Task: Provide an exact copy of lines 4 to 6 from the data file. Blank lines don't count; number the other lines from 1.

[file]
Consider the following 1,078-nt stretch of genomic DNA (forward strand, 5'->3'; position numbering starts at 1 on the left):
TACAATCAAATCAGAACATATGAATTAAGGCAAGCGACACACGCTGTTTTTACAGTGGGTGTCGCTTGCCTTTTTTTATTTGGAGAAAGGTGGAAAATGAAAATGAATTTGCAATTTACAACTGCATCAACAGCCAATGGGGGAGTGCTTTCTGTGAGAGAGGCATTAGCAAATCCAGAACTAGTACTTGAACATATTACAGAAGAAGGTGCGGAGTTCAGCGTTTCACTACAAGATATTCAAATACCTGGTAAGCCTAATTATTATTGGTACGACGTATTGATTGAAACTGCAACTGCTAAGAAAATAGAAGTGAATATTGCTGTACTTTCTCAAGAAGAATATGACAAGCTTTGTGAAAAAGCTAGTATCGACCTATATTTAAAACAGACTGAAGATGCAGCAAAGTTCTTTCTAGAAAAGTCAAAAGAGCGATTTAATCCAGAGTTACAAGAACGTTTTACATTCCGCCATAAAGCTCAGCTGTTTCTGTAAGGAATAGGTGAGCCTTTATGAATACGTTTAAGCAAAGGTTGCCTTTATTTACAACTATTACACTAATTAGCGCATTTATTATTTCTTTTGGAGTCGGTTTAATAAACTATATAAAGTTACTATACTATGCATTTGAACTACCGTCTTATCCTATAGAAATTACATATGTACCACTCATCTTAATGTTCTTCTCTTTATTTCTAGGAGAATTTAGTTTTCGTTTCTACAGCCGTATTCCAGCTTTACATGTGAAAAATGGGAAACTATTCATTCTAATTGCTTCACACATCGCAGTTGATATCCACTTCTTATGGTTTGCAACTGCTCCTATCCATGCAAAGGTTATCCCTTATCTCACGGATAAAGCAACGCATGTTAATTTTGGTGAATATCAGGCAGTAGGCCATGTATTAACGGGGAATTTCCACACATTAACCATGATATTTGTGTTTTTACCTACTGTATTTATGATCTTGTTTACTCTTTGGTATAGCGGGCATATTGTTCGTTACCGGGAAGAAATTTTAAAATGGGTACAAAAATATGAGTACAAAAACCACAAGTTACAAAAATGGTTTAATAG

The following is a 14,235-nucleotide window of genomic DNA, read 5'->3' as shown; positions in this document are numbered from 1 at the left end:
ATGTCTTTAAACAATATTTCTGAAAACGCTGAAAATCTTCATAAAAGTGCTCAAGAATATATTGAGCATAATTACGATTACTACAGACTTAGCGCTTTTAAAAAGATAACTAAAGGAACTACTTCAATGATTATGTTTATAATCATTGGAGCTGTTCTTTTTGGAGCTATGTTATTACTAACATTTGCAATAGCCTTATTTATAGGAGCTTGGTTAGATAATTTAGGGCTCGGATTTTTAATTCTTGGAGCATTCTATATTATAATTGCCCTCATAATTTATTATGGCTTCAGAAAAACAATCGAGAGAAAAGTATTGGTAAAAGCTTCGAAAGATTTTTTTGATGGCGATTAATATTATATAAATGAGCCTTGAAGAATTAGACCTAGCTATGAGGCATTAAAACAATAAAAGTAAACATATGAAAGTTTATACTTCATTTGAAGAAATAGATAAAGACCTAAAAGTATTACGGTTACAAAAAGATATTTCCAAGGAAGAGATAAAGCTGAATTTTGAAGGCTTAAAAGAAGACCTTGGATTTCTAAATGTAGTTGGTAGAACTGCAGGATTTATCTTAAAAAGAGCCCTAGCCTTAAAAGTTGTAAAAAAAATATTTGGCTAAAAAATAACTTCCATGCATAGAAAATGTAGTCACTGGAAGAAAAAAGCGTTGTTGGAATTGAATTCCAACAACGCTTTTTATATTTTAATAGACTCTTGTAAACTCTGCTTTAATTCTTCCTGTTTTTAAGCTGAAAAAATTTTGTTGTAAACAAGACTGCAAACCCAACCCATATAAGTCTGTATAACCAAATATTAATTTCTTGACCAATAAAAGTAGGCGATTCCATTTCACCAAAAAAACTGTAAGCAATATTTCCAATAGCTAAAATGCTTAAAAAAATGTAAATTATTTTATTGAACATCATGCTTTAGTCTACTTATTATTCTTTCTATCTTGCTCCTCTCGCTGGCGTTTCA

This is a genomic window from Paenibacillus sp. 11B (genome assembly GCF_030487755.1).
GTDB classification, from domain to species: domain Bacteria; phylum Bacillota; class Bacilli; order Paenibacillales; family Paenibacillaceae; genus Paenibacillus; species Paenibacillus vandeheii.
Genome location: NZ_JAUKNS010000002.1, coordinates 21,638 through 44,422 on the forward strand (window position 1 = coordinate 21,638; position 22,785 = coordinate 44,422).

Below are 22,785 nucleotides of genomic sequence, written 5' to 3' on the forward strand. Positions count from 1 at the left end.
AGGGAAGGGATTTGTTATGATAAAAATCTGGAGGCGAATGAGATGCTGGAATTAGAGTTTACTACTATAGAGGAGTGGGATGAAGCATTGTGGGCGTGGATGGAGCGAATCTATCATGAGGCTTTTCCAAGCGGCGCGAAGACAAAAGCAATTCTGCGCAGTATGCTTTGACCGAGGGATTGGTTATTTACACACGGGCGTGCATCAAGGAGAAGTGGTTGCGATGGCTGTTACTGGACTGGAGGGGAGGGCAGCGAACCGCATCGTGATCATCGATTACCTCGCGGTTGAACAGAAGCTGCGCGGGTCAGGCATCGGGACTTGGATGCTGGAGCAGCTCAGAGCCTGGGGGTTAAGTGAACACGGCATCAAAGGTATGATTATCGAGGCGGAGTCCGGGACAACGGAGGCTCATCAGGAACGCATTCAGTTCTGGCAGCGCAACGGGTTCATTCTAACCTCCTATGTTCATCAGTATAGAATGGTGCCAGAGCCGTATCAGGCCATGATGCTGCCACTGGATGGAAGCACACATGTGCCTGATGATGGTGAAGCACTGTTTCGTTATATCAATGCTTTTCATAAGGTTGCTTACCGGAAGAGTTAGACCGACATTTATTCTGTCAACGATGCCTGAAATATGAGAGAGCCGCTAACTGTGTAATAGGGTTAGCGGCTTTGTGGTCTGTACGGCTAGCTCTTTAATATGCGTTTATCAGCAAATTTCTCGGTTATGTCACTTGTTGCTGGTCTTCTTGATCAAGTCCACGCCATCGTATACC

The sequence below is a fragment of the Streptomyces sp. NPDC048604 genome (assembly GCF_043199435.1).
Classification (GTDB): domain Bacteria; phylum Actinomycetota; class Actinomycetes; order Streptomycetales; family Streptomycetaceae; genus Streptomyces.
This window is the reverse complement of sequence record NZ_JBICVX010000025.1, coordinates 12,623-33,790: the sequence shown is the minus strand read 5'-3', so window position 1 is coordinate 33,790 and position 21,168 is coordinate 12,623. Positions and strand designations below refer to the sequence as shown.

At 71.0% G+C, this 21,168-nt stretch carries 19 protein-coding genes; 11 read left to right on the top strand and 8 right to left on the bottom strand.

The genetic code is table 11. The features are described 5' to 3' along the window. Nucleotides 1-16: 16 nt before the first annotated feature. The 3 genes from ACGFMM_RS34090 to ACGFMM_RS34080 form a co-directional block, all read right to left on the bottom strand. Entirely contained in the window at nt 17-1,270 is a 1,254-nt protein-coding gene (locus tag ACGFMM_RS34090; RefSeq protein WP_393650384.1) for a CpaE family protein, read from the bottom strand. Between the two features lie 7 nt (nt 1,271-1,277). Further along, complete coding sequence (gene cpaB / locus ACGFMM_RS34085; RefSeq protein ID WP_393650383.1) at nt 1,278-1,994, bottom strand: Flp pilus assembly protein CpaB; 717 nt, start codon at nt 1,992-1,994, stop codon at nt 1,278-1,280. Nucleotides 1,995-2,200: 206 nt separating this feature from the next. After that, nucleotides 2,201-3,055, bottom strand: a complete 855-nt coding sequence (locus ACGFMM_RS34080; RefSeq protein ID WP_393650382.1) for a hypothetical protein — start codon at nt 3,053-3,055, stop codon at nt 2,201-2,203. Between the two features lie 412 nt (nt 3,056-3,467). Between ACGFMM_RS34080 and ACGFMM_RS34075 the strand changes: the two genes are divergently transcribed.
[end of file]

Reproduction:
ATGTCTTTAAACAATATTTCTGAAAACGCTGAAAATCTTCATAAAAGTGCTCAAGAATATATTGAGCATAATTACGATTACTACAGACTTAGCGCTTTTAAAAAGATAACTAAAGGAACTACTTCAATGATTATGTTTATAATCATTGGAGCTGTTCTTTTTGGAGCTATGTTATTACTAACATTTGCAATAGCCTTATTTATAGGAGCTTGGTTAGATAATTTAGGGCTCGGATTTTTAATTCTTGGAGCATTCTATATTATAATTGCCCTCATAATTTATTATGGCTTCAGAAAAACAATCGAGAGAAAAGTATTGGTAAAAGCTTCGAAAGATTTTTTTGATGGCGATTAATATTATATAAATGAGCCTTGAAGAATTAGACCTAGCTATGAGGCATTAAAACAATAAAAGTAAACATATGAAAGTTTATACTTCATTTGAAGAAATAGATAAAGACCTAAAAGTATTACGGTTACAAAAAGATATTTCCAAGGAAGAGATAAAGCTGAATTTTGAAGGCTTAAAAGAAGACCTTGGATTTCTAAATGTAGTTGGTAGAACTGCAGGATTTATCTTAAAAAGAGCCCTAGCCTTAAAAGTTGTAAAAAAAATATTTGGCTAAAAAATAACTTCCATGCATAGAAAATGTAGTCACTGGAAGAAAAAAGCGTTGTTGGAATTGAATTCCAACAACGCTTTTTATATTTTAATAGACTCTTGTAAACTCTGCTTTAATTCTTCCTGTTTTTAAGCTGAAAAAATTTTGTTGTAAACAAGACTGCAAACCCAACCCATATAAGTCTGTATAACCAAATATTAATTTCTTGACCAATAAAAGTAGGCGATTCCATTTCACCAAAAAAACTGTAAGCAATATTTCCAATAGCTAAAATGCTTAAAAAAATGTAAATTATTTTATTGAACATCATGCTTTAGTCTACTTATTATTCTTTCTATCTTGCTCCTCTCGCTGGCGTTTCA

This is a genomic window from Paenibacillus sp. 11B (genome assembly GCF_030487755.1).
GTDB classification, from domain to species: domain Bacteria; phylum Bacillota; class Bacilli; order Paenibacillales; family Paenibacillaceae; genus Paenibacillus; species Paenibacillus vandeheii.